On behalf of the Royal Government of Cambodia, I am writing to express my deep concern and disappointment with your latest report, “Manning the Barricades” in which you highlight Cambodia as one of the countries most at risk of suffering serious social unrest as a consequence of the on-going global financial crisis.

Your scaremongering allegations are highly dangerous as they could be construed as actively inciting unrest. They also happen to be a gross distortion and misrepresentation of Cambodia’s true position and there can be no justification for these claims.

May I suggest that it is insulting for you to claim that Cambodia is more politically unstable than the war-torn nations of Iraq and Afghanistan…

You also appear to have rather arrogantly dismissed any serious evidence which contradicts your own claims; not least that provided by the Prime Minister of Cambodia, Hun Sen, who only in February 2009 addressed a Business Round Table event co-hosted by your own organisation.

You may recall that the Prime Minister used that occasion to record that Cambodia had just enjoyed a decade of blistering growth, more than doubling its per capita GDP between 1998 and 2007. He attributed this great success to political stability, forging deeper integration with the global trade and investment communities; and improved macro-economic management.

You also seem to have ignored Cambodia’s sizable oil and gas deposits, its wealth of natural resources as well as its growing reputation as a “must visit” tourist destination and as a center of enterprise and investment….”

It is extremely unfortunate that the result of an analysis of hundreds and hundreds of international data, which fully agree with the assessment of Cambodia’s economic growth during the last years, is not seen for what it says: that countries which had a high growth rate based on factors now being eroded by the international economic crisis, are facing a more serious danger of disrupting instability than countries which have been anyway politically instable, and economically at a low level. The Economist Intelligence Unit is not questioning past achievements – but it is sounding a warning that these achievements are now facing a most serious challenge, and therefore the new situation merits utmost attention.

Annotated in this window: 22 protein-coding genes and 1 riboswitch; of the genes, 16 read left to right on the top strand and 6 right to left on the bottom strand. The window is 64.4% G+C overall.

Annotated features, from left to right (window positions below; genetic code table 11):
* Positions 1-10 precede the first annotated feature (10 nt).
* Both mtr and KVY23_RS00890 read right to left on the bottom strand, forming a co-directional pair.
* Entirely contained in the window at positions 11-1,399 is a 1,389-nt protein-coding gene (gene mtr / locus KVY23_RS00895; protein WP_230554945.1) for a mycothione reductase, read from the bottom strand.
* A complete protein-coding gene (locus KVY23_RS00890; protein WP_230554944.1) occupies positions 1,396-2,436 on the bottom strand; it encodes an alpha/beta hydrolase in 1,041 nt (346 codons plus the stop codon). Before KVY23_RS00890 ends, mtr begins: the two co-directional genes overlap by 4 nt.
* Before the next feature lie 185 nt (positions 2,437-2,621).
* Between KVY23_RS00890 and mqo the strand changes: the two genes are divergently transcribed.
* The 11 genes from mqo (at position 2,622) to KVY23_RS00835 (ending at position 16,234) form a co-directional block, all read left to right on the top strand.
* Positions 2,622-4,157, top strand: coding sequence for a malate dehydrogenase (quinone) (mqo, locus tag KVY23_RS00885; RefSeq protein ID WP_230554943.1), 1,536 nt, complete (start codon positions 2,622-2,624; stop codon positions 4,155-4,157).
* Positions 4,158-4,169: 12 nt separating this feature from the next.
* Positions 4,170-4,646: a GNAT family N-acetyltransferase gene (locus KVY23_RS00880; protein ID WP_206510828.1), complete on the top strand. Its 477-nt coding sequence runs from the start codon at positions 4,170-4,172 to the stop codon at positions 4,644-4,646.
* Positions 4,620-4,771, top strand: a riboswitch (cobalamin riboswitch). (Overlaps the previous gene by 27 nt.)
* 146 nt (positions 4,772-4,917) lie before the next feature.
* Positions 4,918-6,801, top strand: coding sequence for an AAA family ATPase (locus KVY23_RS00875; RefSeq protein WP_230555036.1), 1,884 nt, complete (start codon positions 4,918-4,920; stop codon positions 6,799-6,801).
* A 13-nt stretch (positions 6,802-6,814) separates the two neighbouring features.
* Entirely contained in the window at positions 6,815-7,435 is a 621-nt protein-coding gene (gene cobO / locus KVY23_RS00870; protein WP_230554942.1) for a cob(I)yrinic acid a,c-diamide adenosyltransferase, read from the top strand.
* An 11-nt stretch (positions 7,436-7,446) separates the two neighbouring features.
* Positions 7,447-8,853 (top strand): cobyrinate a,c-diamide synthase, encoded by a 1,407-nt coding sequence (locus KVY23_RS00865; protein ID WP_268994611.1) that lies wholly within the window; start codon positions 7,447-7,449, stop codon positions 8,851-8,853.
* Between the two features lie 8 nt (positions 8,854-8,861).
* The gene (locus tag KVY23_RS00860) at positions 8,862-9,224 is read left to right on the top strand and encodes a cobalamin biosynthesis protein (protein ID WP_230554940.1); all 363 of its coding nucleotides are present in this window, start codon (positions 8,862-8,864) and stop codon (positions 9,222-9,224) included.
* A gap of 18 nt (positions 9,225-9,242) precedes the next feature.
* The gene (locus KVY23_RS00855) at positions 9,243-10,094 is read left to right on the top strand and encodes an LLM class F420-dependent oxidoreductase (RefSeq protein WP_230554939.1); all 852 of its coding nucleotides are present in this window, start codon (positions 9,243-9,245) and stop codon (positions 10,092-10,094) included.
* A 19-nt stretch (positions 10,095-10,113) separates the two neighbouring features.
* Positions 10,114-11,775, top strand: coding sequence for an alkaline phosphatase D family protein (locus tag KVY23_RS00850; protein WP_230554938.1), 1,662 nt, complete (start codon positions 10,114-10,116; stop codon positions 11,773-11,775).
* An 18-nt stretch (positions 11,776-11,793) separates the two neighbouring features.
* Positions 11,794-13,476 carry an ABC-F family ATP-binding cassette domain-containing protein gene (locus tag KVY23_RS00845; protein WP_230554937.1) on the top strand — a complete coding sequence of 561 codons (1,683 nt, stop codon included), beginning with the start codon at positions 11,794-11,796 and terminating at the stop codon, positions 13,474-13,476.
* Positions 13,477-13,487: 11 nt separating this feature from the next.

This week’s reflection is much longer than usual.

It was written with the hope to improve communication between Cambodian and international voices, which is often mis-communication: while facts are presented with an invitation to rationally discuss them, they are emotionally dismissed. This is not useful, and ways have to be found to communicate better.

Please recommend us also to your colleagues and friends.

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Children in Prisons Are Suffering from Malnutrition – Friday, 27.3.2009

Posted on 28 March 2009. Filed under: Week 605 | Tags: , , , , , , , , , , , , , , , , , , , , , , , |

The Mirror, Vol. 13, No. 605

“Phnom Penh: The condition of children and of women in prisons is being considered by the government and by human rights organizations in relation to their health, even though they are in prison.